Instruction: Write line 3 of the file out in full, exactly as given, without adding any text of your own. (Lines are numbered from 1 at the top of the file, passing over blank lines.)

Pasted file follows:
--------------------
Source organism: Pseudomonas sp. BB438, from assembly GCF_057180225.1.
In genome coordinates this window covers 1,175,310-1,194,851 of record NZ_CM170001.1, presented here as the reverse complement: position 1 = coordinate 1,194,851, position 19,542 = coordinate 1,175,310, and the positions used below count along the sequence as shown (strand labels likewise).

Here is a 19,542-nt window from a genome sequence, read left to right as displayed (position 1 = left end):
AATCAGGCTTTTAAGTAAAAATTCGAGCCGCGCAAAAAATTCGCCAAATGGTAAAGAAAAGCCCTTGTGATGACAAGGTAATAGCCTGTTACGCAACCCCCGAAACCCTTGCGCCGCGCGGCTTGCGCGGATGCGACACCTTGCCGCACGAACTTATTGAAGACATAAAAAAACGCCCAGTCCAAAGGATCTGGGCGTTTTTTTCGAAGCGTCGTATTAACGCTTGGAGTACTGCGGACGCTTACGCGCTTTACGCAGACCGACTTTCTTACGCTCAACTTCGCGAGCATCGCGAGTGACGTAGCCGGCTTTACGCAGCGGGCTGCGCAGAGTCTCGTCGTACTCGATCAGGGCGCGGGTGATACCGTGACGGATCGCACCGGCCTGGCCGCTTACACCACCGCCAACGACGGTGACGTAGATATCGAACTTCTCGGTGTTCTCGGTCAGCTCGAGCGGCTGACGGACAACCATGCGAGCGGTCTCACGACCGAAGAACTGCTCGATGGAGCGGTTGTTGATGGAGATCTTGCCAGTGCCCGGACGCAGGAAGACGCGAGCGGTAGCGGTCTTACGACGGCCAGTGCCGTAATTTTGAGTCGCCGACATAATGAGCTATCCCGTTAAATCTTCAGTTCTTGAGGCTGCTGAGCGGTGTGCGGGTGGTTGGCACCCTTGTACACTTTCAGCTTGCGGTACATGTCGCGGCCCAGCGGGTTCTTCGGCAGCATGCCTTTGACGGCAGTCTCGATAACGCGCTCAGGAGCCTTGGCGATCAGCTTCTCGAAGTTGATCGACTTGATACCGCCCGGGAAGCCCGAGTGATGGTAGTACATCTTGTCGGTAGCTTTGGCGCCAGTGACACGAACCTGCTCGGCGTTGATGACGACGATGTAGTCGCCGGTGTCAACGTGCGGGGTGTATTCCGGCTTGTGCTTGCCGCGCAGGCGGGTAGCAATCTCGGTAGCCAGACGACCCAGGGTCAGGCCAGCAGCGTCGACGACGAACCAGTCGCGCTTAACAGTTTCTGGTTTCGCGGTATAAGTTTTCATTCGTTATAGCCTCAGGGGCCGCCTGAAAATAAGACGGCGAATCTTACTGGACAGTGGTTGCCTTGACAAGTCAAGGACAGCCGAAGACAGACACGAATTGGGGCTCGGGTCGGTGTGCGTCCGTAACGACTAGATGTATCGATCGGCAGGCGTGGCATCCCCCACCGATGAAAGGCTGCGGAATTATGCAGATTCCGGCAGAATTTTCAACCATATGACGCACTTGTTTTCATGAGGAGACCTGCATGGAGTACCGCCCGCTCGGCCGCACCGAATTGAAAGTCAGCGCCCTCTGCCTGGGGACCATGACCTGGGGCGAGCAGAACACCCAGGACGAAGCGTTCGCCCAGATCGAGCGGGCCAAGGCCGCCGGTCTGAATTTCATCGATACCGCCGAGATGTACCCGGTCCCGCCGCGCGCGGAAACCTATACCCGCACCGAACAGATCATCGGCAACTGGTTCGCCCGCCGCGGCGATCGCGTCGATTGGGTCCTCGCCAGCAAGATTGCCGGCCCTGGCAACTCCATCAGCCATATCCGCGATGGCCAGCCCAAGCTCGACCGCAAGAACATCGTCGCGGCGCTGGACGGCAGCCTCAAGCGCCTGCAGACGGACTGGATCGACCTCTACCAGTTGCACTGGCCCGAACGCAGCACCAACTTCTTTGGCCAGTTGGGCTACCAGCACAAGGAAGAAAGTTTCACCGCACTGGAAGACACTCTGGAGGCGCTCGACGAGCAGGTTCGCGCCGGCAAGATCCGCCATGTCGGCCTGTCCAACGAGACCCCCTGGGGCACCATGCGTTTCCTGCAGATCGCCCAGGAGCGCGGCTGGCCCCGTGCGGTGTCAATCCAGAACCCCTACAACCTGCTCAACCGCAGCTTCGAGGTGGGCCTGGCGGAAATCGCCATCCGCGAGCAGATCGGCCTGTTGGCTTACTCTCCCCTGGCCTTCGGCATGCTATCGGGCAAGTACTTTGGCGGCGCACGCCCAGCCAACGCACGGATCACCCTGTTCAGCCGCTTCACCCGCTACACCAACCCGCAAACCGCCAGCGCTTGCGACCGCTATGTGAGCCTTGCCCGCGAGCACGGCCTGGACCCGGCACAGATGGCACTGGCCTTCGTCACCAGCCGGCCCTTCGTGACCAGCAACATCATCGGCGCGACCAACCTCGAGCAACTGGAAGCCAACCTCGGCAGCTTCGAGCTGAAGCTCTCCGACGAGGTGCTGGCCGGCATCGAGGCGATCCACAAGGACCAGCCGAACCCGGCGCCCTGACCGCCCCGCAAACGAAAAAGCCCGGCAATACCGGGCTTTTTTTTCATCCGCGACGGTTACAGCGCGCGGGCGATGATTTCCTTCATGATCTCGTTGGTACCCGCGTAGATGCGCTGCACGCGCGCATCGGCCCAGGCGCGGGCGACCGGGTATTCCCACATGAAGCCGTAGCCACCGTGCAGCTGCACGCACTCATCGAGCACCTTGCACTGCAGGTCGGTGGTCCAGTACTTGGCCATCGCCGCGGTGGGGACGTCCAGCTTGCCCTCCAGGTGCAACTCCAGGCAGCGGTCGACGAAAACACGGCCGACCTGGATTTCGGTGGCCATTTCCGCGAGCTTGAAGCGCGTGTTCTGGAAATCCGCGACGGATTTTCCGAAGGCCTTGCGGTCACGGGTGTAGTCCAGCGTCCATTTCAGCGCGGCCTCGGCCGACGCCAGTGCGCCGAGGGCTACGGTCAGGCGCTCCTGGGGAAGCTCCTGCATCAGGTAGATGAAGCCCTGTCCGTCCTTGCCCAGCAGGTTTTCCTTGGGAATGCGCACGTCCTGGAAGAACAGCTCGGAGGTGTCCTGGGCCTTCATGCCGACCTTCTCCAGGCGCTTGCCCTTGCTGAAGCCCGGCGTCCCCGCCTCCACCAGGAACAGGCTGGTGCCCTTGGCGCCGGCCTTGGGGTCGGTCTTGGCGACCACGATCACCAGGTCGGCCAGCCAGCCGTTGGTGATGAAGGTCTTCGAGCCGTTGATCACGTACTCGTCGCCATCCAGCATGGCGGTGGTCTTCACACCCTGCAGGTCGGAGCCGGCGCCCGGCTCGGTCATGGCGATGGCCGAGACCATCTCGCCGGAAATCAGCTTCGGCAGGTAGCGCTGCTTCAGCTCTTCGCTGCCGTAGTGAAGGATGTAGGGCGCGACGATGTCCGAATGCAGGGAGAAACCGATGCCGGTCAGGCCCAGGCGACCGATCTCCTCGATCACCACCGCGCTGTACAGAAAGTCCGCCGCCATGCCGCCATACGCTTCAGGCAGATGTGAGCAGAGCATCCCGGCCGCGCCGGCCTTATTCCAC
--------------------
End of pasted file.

Here is a 19,542-nt window from a genome sequence, read left to right as displayed (position 1 = left end):